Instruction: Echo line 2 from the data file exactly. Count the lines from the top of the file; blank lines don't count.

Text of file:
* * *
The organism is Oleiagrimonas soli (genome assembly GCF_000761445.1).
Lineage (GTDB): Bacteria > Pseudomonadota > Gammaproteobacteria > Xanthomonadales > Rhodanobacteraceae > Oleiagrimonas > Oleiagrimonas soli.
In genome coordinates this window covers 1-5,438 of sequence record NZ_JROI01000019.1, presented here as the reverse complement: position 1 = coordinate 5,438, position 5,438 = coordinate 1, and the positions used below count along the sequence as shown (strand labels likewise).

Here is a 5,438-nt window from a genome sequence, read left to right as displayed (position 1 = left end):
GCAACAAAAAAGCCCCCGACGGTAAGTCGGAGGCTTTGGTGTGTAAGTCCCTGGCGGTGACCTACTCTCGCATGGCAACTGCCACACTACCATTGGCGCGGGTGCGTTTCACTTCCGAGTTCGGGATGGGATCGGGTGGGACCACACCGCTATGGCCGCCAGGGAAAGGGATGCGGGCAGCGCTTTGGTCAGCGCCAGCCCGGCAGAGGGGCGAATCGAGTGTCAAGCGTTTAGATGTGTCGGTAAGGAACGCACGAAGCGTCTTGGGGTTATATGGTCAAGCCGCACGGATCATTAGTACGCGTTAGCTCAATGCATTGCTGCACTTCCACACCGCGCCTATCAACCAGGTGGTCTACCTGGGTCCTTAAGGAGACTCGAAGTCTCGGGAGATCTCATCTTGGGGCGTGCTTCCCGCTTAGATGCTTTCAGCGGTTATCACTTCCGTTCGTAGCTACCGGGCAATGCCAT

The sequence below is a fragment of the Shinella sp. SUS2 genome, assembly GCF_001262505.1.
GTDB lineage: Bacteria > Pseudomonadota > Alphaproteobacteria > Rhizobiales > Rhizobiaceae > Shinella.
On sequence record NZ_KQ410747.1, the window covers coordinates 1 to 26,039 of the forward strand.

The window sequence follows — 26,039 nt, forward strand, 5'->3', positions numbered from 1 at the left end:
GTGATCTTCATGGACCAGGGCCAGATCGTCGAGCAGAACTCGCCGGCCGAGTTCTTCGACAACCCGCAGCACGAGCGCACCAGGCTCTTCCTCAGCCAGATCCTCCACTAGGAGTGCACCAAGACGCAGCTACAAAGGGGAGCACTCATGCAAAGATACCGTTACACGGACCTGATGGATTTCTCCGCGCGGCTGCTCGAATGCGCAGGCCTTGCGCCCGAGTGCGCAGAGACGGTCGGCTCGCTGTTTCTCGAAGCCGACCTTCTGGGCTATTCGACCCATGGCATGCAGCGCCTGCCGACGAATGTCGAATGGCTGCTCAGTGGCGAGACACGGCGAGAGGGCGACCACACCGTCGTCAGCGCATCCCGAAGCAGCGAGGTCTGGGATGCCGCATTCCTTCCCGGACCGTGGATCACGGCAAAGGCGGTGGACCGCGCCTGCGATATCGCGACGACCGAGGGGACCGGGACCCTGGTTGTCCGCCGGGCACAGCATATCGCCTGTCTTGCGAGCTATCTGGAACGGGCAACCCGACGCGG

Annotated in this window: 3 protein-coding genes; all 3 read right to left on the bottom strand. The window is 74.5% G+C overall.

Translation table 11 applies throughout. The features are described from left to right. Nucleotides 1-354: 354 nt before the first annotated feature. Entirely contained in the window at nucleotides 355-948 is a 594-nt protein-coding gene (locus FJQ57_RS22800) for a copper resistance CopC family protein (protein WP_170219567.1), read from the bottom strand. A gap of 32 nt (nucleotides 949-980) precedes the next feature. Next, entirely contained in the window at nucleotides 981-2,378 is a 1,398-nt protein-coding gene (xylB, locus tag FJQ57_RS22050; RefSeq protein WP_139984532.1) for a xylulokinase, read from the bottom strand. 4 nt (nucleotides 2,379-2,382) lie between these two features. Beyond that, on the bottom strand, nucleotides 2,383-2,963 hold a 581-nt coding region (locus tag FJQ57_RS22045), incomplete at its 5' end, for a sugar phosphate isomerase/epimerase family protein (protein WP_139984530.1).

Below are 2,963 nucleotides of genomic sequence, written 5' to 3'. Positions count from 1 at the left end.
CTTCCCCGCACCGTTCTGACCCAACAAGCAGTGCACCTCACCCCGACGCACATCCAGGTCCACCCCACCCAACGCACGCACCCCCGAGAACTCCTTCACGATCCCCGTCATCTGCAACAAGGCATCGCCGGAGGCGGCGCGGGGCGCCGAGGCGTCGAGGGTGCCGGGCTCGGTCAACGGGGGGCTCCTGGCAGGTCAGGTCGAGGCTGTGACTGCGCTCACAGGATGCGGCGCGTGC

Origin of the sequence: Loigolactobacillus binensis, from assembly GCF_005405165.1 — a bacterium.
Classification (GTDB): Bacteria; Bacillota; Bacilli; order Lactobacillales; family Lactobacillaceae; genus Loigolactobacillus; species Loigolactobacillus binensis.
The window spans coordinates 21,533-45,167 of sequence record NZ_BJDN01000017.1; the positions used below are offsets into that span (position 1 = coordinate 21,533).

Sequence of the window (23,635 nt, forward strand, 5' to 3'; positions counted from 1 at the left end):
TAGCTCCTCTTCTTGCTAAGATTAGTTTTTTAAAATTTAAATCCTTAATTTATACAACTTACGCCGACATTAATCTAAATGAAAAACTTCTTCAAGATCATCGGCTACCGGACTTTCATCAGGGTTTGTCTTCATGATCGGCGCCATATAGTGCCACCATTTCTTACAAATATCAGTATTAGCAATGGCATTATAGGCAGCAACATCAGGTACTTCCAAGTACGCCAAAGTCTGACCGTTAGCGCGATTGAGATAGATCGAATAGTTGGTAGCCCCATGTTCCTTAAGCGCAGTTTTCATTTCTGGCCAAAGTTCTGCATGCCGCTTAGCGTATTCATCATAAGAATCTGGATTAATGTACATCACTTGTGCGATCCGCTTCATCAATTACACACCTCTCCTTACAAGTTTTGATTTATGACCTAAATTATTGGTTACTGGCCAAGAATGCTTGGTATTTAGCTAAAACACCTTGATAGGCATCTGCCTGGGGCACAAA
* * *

Lineage (GTDB): Bacteria > Pseudomonadota > Gammaproteobacteria > Xanthomonadales > Rhodanobacteraceae > Oleiagrimonas > Oleiagrimonas soli.